I also have a very good relationship with my doctor as well as friends and family who supported me through the initial adjustment period at the beginning.
How bad are the side effects?
I’m not going to lie, part of the reason why I was so against taking these was the fear of how bad they could make my anxiety and suicidal thoughts. I had heard of some people’s experiences when first taking these tablets, and it seemed brutal. Just not worth it. But then I thought… I’m already anxious. I get anxious about eating pizza for fuck’s sake, so I’m bound to feel anxious about a tablet thats working magic on my little peanut brain.
But it wasn’t as bad as I thought. It was totally bearable.
Here’s what I experienced in terms of side effects:
During the first two weeks I really did feel tired and groggy. A bit like I had just recovered from the flu. At times I had mild dissociation and I felt as though everything was a bit surreal but nothing that taking it easy couldn’t fix. I actually took the first week off work as I was worried, and I’m glad I did but I would say if you have an understanding boss then you’ll be just fine.
They weren’t exactly extreme, but some days I would feel exceptionally giggly and giddy but the next I would feel quite down. I had a couple of occasions during the first 7 days where I had massive whooshes of anxiety physically, like when you think there’s an extra step on the stairs and there isn’t. But it passed very quickly and I just reminded myself that it was adjusting to the medication.
Ok ok. Let’s get it out in the open. Since taking the tablets I’ve put on 1.5 stone (9.5 kg). That’s a lot. I’ve got from a size 6 to a size 10. Don’t get me wrong, I probably needed to put on a bit of weight and some of it is probably where I have less anxious energy burning all my calories. I’m also generally eating more as I’m more comfortable about food. HOWEVER, it’s definitely not all about that as I still don’t eat a lot. I’ve really struggled with this I’m not gonna lie and at the risk of getting a load of hate mail for complaining about being a size 10, my body was the one thing I was actually confident about.
It’s not a dealbreaker and if I had known about the weight gain vs the impact on my life of taking the tablets – I absolutely would still take the tablets.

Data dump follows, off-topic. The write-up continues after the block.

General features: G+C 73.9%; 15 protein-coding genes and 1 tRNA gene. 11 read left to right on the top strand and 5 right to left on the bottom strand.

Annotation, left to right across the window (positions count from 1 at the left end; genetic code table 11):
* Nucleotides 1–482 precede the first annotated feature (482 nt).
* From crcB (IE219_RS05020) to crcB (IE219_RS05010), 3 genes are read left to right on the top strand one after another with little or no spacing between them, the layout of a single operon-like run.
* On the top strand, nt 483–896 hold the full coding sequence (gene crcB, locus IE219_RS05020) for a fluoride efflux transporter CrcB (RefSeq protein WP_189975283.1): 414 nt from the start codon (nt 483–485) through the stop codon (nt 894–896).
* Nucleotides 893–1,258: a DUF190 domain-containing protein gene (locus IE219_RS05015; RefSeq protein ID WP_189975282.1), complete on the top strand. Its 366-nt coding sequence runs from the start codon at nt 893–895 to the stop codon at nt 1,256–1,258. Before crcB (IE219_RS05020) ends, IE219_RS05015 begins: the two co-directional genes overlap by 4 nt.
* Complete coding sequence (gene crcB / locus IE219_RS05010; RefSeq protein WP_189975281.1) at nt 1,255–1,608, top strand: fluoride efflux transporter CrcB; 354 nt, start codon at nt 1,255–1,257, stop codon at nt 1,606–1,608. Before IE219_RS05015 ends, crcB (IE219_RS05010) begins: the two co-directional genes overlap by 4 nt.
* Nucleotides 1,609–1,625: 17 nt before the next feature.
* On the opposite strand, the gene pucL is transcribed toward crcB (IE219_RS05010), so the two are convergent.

What does it feel like?
When I was endlessly researching all the negatives in my self inflicted torture of trying to decide whether or not to take the medication, I would say 1 in 50 articles were positive. If that. And not one person explained how actually felt to be on anti-depressants. Clearly it’s different for everybody but here is the best way I can describe it:
It’s like somebody turned down the radio in my mind.
For so long it was like having the most hectic, annoying radio on in the background. You couldn’t always make out what was being said, but it was there. Constantly. That’s what having anxiety is like. Sometimes it gets louder when it’s particularly focused on a ‘what if’ scenario or you’re having a tough time. Or trying to sleep. It’s helpful like that.
After about 4 weeks of being on Escitalopram I felt…quieter.
I didn’t feel like a zombie. I didn’t lose my personality. I still found things funny. But it was so frickin’ quiet. It was blissful.
It still is.
Don’t get me wrong I still get anxiety. But it’s no longer constant. It’s so much more manageable and as a result I’ve been able to do more and more things to push me forward and prove to my poor little frightened mind that things aren’t as scary as they seem. I have had the most wonderful 9 months of my life.
The lack of noise has allowed me to focus properly again. I can read books again without drifting off. I can watch films without it triggering me. I’ve been able to do my Cognitive Behavioural Therapy techniques more easily.
It has been pretty life changing. But there is no way I would have had this experience without the support and without the therapy.
I was so worried I would become a shell of a person with no personality on these tablets. But if anything it has allowed me to resdiscover who I actually am without the anxiety.
It no longer controls me as a person and as each day goes by my actual personality is able to shine more and more.
If you are considering taking anti-depressants, and in particular Escitalopram I would say make sure you have done all the right things first and that you have a support system around you in case you do have stronger side effects. You need to make sure that you know the medication is to support YOU in managing your mental illness and NOT a way of just covering up the issue.
If anybody has any questions please don’t hesitate to contact me – but obviously remember I am not a medical professional (shocking I know!) so this is purely advice from my experience.
Love always x